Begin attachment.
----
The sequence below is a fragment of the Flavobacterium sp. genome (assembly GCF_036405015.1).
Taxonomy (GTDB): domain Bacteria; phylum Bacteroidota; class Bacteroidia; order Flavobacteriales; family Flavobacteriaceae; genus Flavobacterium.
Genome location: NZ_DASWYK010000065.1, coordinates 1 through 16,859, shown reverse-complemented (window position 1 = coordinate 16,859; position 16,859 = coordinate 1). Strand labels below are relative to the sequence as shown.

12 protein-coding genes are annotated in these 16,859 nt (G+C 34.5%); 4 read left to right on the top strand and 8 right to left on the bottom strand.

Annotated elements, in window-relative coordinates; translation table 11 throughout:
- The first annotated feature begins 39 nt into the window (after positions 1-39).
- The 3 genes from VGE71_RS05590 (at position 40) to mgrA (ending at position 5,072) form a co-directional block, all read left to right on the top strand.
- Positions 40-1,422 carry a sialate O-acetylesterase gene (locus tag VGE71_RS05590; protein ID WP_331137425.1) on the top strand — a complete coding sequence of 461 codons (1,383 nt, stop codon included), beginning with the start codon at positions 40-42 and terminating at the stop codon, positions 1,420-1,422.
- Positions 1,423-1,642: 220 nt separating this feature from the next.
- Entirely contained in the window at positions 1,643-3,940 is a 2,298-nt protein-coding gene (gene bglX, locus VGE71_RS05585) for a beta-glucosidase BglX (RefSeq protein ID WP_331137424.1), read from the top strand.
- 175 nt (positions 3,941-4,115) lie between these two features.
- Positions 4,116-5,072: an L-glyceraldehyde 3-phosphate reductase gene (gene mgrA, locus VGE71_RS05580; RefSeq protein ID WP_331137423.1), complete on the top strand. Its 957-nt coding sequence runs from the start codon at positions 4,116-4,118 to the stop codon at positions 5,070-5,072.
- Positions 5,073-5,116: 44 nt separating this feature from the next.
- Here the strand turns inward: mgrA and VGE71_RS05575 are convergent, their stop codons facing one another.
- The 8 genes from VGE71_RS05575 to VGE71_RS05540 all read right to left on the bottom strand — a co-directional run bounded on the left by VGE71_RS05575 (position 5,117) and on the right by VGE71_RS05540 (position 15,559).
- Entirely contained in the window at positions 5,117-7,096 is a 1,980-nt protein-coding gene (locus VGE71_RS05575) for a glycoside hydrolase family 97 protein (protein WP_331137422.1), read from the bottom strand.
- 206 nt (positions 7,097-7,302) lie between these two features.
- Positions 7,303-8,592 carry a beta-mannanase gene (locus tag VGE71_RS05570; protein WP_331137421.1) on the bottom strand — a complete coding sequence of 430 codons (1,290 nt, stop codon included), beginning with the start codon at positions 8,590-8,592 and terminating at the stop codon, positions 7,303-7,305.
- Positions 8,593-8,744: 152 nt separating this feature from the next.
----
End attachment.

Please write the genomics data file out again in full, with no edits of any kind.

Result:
The sequence below is a fragment of the Flavobacterium sp. genome (assembly GCF_036405015.1).
Taxonomy (GTDB): domain Bacteria; phylum Bacteroidota; class Bacteroidia; order Flavobacteriales; family Flavobacteriaceae; genus Flavobacterium.
Genome location: NZ_DASWYK010000065.1, coordinates 1 through 16,859, shown reverse-complemented (window position 1 = coordinate 16,859; position 16,859 = coordinate 1). Strand labels below are relative to the sequence as shown.

12 protein-coding genes are annotated in these 16,859 nt (G+C 34.5%); 4 read left to right on the top strand and 8 right to left on the bottom strand.

Annotated elements, in window-relative coordinates; translation table 11 throughout:
- The first annotated feature begins 39 nt into the window (after positions 1-39).
- The 3 genes from VGE71_RS05590 (at position 40) to mgrA (ending at position 5,072) form a co-directional block, all read left to right on the top strand.
- Positions 40-1,422 carry a sialate O-acetylesterase gene (locus tag VGE71_RS05590; protein ID WP_331137425.1) on the top strand — a complete coding sequence of 461 codons (1,383 nt, stop codon included), beginning with the start codon at positions 40-42 and terminating at the stop codon, positions 1,420-1,422.
- Positions 1,423-1,642: 220 nt separating this feature from the next.
- Entirely contained in the window at positions 1,643-3,940 is a 2,298-nt protein-coding gene (gene bglX, locus VGE71_RS05585) for a beta-glucosidase BglX (RefSeq protein ID WP_331137424.1), read from the top strand.
- 175 nt (positions 3,941-4,115) lie between these two features.
- Positions 4,116-5,072: an L-glyceraldehyde 3-phosphate reductase gene (gene mgrA, locus VGE71_RS05580; RefSeq protein ID WP_331137423.1), complete on the top strand. Its 957-nt coding sequence runs from the start codon at positions 4,116-4,118 to the stop codon at positions 5,070-5,072.
- Positions 5,073-5,116: 44 nt separating this feature from the next.
- Here the strand turns inward: mgrA and VGE71_RS05575 are convergent, their stop codons facing one another.
- The 8 genes from VGE71_RS05575 to VGE71_RS05540 all read right to left on the bottom strand — a co-directional run bounded on the left by VGE71_RS05575 (position 5,117) and on the right by VGE71_RS05540 (position 15,559).
- Entirely contained in the window at positions 5,117-7,096 is a 1,980-nt protein-coding gene (locus VGE71_RS05575) for a glycoside hydrolase family 97 protein (protein WP_331137422.1), read from the bottom strand.
- 206 nt (positions 7,097-7,302) lie between these two features.
- Positions 7,303-8,592 carry a beta-mannanase gene (locus tag VGE71_RS05570; protein WP_331137421.1) on the bottom strand — a complete coding sequence of 430 codons (1,290 nt, stop codon included), beginning with the start codon at positions 8,590-8,592 and terminating at the stop codon, positions 7,303-7,305.
- Positions 8,593-8,744: 152 nt separating this feature from the next.